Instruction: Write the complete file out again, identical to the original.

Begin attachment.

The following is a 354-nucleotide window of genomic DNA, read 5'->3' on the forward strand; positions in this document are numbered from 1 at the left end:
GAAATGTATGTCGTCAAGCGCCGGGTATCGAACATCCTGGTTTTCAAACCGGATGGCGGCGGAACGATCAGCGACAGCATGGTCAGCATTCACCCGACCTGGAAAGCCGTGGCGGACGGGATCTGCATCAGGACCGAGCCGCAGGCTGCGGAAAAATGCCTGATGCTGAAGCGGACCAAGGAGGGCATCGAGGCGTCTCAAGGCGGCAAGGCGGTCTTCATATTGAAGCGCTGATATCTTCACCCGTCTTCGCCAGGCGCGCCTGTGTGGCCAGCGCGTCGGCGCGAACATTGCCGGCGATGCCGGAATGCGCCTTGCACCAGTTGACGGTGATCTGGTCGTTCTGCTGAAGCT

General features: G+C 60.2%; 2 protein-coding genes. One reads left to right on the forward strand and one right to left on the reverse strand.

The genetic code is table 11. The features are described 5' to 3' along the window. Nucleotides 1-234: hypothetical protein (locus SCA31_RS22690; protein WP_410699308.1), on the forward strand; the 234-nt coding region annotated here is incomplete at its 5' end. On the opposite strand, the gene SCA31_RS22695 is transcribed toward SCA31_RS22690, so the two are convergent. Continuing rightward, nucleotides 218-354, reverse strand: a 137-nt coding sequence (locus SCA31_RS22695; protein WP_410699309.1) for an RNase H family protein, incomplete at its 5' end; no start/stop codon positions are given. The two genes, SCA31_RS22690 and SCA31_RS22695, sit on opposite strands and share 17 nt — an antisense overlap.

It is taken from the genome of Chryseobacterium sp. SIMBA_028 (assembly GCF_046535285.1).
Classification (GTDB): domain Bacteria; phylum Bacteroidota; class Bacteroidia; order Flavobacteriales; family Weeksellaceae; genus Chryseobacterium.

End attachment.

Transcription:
The following is a 354-nucleotide window of genomic DNA, read 5'->3' on the forward strand; positions in this document are numbered from 1 at the left end:
GAAATGTATGTCGTCAAGCGCCGGGTATCGAACATCCTGGTTTTCAAACCGGATGGCGGCGGAACGATCAGCGACAGCATGGTCAGCATTCACCCGACCTGGAAAGCCGTGGCGGACGGGATCTGCATCAGGACCGAGCCGCAGGCTGCGGAAAAATGCCTGATGCTGAAGCGGACCAAGGAGGGCATCGAGGCGTCTCAAGGCGGCAAGGCGGTCTTCATATTGAAGCGCTGATATCTTCACCCGTCTTCGCCAGGCGCGCCTGTGTGGCCAGCGCGTCGGCGCGAACATTGCCGGCGATGCCGGAATGCGCCTTGCACCAGTTGACGGTGATCTGGTCGTTCTGCTGAAGCT

General features: G+C 60.2%; 2 protein-coding genes. One reads left to right on the forward strand and one right to left on the reverse strand.

The genetic code is table 11. The features are described 5' to 3' along the window. Nucleotides 1-234: hypothetical protein (locus SCA31_RS22690; protein WP_410699308.1), on the forward strand; the 234-nt coding region annotated here is incomplete at its 5' end. On the opposite strand, the gene SCA31_RS22695 is transcribed toward SCA31_RS22690, so the two are convergent. Continuing rightward, nucleotides 218-354, reverse strand: a 137-nt coding sequence (locus SCA31_RS22695; protein WP_410699309.1) for an RNase H family protein, incomplete at its 5' end; no start/stop codon positions are given. The two genes, SCA31_RS22690 and SCA31_RS22695, sit on opposite strands and share 17 nt — an antisense overlap.

It is taken from the genome of Chryseobacterium sp. SIMBA_028 (assembly GCF_046535285.1).
Classification (GTDB): domain Bacteria; phylum Bacteroidota; class Bacteroidia; order Flavobacteriales; family Weeksellaceae; genus Chryseobacterium.